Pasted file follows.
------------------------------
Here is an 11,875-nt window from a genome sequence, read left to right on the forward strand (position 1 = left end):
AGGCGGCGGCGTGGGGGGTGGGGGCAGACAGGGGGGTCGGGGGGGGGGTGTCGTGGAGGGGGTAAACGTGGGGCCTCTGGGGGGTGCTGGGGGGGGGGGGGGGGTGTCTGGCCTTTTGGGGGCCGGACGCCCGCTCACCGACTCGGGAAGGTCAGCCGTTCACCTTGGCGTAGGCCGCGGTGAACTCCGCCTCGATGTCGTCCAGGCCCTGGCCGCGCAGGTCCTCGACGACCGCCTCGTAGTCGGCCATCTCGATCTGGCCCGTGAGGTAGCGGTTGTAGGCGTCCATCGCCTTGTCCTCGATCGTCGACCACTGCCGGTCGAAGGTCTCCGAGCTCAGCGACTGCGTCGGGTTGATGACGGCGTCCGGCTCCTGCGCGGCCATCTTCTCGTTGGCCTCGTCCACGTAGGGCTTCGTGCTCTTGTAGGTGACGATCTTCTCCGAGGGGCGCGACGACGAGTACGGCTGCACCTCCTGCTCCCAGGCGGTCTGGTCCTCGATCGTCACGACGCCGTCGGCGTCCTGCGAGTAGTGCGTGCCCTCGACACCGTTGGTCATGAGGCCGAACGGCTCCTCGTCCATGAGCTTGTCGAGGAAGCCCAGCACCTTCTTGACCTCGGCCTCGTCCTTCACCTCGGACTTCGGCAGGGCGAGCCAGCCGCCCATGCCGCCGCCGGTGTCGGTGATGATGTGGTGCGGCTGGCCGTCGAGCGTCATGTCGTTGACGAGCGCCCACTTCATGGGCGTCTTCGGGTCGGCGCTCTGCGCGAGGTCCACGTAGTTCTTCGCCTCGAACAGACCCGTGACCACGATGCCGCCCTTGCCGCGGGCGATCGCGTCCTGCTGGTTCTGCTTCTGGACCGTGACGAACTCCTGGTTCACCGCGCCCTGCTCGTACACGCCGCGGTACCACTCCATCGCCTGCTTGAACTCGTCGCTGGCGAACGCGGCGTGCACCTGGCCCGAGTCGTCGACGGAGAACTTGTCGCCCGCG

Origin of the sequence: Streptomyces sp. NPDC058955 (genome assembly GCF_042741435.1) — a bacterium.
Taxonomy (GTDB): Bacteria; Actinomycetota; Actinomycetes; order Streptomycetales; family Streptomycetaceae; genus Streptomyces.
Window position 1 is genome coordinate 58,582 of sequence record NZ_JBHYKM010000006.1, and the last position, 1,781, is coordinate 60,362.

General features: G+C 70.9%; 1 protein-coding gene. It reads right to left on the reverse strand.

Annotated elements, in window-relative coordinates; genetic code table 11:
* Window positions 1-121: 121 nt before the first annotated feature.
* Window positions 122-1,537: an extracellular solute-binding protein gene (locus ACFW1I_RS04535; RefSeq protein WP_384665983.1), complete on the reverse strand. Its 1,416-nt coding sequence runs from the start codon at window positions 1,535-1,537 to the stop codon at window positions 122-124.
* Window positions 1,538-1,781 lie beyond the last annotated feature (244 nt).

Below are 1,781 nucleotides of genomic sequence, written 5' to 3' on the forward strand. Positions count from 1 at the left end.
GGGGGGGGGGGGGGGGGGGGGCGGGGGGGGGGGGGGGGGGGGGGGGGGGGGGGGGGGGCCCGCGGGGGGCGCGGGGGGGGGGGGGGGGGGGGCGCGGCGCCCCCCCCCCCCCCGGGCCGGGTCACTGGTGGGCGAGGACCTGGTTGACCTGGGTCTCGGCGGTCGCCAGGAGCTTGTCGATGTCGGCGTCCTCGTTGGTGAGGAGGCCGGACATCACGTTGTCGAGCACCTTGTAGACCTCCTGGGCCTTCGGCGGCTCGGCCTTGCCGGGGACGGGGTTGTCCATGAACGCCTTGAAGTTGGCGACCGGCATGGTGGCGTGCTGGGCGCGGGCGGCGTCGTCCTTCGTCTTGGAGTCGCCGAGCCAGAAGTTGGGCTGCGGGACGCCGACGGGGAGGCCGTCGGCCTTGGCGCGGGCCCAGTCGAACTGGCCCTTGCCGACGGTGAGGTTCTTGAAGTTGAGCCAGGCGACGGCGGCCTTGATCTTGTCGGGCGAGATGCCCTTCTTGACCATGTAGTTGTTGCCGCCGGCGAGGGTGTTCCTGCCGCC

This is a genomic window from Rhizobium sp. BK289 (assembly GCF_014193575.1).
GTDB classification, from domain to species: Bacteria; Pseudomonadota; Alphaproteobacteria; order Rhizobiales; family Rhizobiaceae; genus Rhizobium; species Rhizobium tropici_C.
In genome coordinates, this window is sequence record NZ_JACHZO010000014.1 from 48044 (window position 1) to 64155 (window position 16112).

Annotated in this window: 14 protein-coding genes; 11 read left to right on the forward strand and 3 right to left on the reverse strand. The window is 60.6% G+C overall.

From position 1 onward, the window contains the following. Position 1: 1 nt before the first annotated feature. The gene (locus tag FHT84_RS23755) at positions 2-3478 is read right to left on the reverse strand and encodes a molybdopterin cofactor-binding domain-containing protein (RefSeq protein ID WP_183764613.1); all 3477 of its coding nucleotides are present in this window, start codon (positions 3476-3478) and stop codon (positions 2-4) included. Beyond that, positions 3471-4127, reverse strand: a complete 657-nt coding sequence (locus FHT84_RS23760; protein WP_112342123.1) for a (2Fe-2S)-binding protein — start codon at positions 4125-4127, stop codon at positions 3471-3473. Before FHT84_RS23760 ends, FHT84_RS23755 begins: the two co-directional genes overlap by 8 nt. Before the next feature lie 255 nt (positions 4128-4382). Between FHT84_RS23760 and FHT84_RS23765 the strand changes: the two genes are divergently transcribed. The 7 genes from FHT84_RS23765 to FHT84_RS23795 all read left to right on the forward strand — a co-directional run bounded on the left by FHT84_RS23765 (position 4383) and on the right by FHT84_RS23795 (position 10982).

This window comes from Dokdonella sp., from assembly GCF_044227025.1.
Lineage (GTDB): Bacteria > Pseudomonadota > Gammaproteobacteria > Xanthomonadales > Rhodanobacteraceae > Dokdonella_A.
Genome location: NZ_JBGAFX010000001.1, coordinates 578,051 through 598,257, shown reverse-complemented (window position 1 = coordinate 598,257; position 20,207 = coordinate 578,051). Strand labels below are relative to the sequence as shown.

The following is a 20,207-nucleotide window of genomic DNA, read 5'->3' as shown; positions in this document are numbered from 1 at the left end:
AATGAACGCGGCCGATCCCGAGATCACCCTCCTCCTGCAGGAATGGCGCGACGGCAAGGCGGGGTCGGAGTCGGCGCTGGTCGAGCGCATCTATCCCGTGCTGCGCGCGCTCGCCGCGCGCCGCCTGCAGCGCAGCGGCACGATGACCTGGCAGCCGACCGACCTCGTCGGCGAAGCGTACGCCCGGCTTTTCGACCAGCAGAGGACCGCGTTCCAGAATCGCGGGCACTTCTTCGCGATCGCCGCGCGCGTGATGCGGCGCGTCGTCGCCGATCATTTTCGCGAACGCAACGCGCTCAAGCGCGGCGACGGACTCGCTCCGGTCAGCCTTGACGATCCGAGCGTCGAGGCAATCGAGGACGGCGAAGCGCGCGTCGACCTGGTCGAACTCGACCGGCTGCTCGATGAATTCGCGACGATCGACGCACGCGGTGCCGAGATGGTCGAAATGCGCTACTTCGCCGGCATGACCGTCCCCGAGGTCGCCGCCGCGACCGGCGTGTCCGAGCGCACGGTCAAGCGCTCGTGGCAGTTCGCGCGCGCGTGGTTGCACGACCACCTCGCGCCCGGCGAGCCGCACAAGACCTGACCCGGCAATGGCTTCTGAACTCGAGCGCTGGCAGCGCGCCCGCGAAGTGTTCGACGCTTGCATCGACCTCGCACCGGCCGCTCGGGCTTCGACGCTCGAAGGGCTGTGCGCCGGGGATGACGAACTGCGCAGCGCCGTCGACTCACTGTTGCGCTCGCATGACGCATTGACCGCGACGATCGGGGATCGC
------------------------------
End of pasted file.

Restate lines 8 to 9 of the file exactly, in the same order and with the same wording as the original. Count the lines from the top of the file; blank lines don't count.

* Window positions 1-121: 121 nt before the first annotated feature.
* Window positions 122-1,537: an extracellular solute-binding protein gene (locus ACFW1I_RS04535; RefSeq protein WP_384665983.1), complete on the reverse strand. Its 1,416-nt coding sequence runs from the start codon at window positions 1,535-1,537 to the stop codon at window positions 122-124.